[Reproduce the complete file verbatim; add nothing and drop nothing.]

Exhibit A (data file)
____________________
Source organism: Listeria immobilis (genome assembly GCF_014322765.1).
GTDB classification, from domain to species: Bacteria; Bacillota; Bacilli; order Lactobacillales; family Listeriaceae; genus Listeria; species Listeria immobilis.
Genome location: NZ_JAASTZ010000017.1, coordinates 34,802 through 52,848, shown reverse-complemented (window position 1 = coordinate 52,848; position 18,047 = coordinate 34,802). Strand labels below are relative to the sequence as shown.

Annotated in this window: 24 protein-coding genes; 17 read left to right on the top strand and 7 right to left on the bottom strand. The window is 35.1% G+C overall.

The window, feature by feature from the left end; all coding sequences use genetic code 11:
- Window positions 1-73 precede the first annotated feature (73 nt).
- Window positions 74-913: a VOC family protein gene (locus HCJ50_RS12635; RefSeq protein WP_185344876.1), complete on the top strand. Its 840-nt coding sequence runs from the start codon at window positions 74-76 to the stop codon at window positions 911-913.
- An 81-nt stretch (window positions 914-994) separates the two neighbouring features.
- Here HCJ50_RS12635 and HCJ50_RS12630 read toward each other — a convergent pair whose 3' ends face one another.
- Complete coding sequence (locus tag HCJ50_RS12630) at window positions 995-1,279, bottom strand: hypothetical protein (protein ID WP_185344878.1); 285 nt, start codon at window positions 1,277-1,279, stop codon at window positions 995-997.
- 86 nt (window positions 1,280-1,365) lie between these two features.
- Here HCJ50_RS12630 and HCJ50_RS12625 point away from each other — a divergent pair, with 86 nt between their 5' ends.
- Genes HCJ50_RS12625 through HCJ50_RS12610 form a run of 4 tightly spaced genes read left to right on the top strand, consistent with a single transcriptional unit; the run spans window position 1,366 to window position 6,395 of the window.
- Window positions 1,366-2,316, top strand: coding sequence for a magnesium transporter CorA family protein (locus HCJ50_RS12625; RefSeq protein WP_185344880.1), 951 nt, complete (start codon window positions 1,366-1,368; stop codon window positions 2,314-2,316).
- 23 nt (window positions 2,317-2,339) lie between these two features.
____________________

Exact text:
Source organism: Listeria immobilis (genome assembly GCF_014322765.1).
GTDB classification, from domain to species: Bacteria; Bacillota; Bacilli; order Lactobacillales; family Listeriaceae; genus Listeria; species Listeria immobilis.
Genome location: NZ_JAASTZ010000017.1, coordinates 34,802 through 52,848, shown reverse-complemented (window position 1 = coordinate 52,848; position 18,047 = coordinate 34,802). Strand labels below are relative to the sequence as shown.

Annotated in this window: 24 protein-coding genes; 17 read left to right on the top strand and 7 right to left on the bottom strand. The window is 35.1% G+C overall.

The window, feature by feature from the left end; all coding sequences use genetic code 11:
- Window positions 1-73 precede the first annotated feature (73 nt).
- Window positions 74-913: a VOC family protein gene (locus HCJ50_RS12635; RefSeq protein WP_185344876.1), complete on the top strand. Its 840-nt coding sequence runs from the start codon at window positions 74-76 to the stop codon at window positions 911-913.
- An 81-nt stretch (window positions 914-994) separates the two neighbouring features.
- Here HCJ50_RS12635 and HCJ50_RS12630 read toward each other — a convergent pair whose 3' ends face one another.
- Complete coding sequence (locus tag HCJ50_RS12630) at window positions 995-1,279, bottom strand: hypothetical protein (protein ID WP_185344878.1); 285 nt, start codon at window positions 1,277-1,279, stop codon at window positions 995-997.
- 86 nt (window positions 1,280-1,365) lie between these two features.
- Here HCJ50_RS12630 and HCJ50_RS12625 point away from each other — a divergent pair, with 86 nt between their 5' ends.
- Genes HCJ50_RS12625 through HCJ50_RS12610 form a run of 4 tightly spaced genes read left to right on the top strand, consistent with a single transcriptional unit; the run spans window position 1,366 to window position 6,395 of the window.
- Window positions 1,366-2,316, top strand: coding sequence for a magnesium transporter CorA family protein (locus HCJ50_RS12625; RefSeq protein WP_185344880.1), 951 nt, complete (start codon window positions 1,366-1,368; stop codon window positions 2,314-2,316).
- 23 nt (window positions 2,317-2,339) lie between these two features.